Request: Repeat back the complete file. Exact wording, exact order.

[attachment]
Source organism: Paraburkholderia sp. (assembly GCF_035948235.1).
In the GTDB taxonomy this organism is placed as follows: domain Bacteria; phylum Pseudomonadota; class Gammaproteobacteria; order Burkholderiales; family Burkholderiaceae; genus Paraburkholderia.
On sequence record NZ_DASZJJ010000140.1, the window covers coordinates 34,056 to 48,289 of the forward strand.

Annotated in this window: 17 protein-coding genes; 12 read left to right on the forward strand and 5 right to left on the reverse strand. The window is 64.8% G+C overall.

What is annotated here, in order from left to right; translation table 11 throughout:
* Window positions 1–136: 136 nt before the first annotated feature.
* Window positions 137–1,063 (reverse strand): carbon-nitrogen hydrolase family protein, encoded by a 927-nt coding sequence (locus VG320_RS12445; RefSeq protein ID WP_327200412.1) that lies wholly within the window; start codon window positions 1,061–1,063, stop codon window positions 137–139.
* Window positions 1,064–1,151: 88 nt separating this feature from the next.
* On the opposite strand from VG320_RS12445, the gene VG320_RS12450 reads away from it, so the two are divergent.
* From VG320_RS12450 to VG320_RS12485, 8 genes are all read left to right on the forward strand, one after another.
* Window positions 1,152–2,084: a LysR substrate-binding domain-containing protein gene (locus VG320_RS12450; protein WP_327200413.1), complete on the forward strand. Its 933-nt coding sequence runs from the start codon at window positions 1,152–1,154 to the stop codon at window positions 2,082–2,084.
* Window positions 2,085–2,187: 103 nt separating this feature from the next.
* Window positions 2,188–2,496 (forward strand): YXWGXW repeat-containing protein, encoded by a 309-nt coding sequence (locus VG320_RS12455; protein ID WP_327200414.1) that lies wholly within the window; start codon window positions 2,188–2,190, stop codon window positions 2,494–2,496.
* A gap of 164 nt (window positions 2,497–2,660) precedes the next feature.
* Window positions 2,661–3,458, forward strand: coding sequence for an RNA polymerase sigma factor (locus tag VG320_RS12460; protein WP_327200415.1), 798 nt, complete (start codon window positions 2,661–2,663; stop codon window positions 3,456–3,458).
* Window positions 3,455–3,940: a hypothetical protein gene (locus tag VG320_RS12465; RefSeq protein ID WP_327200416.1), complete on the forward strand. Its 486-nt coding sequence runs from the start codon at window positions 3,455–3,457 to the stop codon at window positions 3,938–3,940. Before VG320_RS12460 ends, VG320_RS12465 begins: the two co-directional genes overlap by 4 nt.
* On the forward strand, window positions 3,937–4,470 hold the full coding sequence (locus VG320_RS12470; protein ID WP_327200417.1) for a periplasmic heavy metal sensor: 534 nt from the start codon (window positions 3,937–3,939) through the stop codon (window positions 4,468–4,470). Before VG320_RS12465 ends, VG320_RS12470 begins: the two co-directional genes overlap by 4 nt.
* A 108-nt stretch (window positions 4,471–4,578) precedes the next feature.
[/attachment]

Source organism: Paraburkholderia sp. (assembly GCF_035948235.1).
In the GTDB taxonomy this organism is placed as follows: domain Bacteria; phylum Pseudomonadota; class Gammaproteobacteria; order Burkholderiales; family Burkholderiaceae; genus Paraburkholderia.
On sequence record NZ_DASZJJ010000140.1, the window covers coordinates 34,056 to 48,289 of the forward strand.

Annotated in this window: 17 protein-coding genes; 12 read left to right on the forward strand and 5 right to left on the reverse strand. The window is 64.8% G+C overall.

What is annotated here, in order from left to right; translation table 11 throughout:
* Window positions 1–136: 136 nt before the first annotated feature.
* Window positions 137–1,063 (reverse strand): carbon-nitrogen hydrolase family protein, encoded by a 927-nt coding sequence (locus VG320_RS12445; RefSeq protein ID WP_327200412.1) that lies wholly within the window; start codon window positions 1,061–1,063, stop codon window positions 137–139.
* Window positions 1,064–1,151: 88 nt separating this feature from the next.
* On the opposite strand from VG320_RS12445, the gene VG320_RS12450 reads away from it, so the two are divergent.
* From VG320_RS12450 to VG320_RS12485, 8 genes are all read left to right on the forward strand, one after another.
* Window positions 1,152–2,084: a LysR substrate-binding domain-containing protein gene (locus VG320_RS12450; protein WP_327200413.1), complete on the forward strand. Its 933-nt coding sequence runs from the start codon at window positions 1,152–1,154 to the stop codon at window positions 2,082–2,084.
* Window positions 2,085–2,187: 103 nt separating this feature from the next.
* Window positions 2,188–2,496 (forward strand): YXWGXW repeat-containing protein, encoded by a 309-nt coding sequence (locus VG320_RS12455; protein ID WP_327200414.1) that lies wholly within the window; start codon window positions 2,188–2,190, stop codon window positions 2,494–2,496.
* A gap of 164 nt (window positions 2,497–2,660) precedes the next feature.
* Window positions 2,661–3,458, forward strand: coding sequence for an RNA polymerase sigma factor (locus tag VG320_RS12460; protein WP_327200415.1), 798 nt, complete (start codon window positions 2,661–2,663; stop codon window positions 3,456–3,458).
* Window positions 3,455–3,940: a hypothetical protein gene (locus tag VG320_RS12465; RefSeq protein ID WP_327200416.1), complete on the forward strand. Its 486-nt coding sequence runs from the start codon at window positions 3,455–3,457 to the stop codon at window positions 3,938–3,940. Before VG320_RS12460 ends, VG320_RS12465 begins: the two co-directional genes overlap by 4 nt.
* On the forward strand, window positions 3,937–4,470 hold the full coding sequence (locus VG320_RS12470; protein ID WP_327200417.1) for a periplasmic heavy metal sensor: 534 nt from the start codon (window positions 3,937–3,939) through the stop codon (window positions 4,468–4,470). Before VG320_RS12465 ends, VG320_RS12470 begins: the two co-directional genes overlap by 4 nt.
* A 108-nt stretch (window positions 4,471–4,578) precedes the next feature.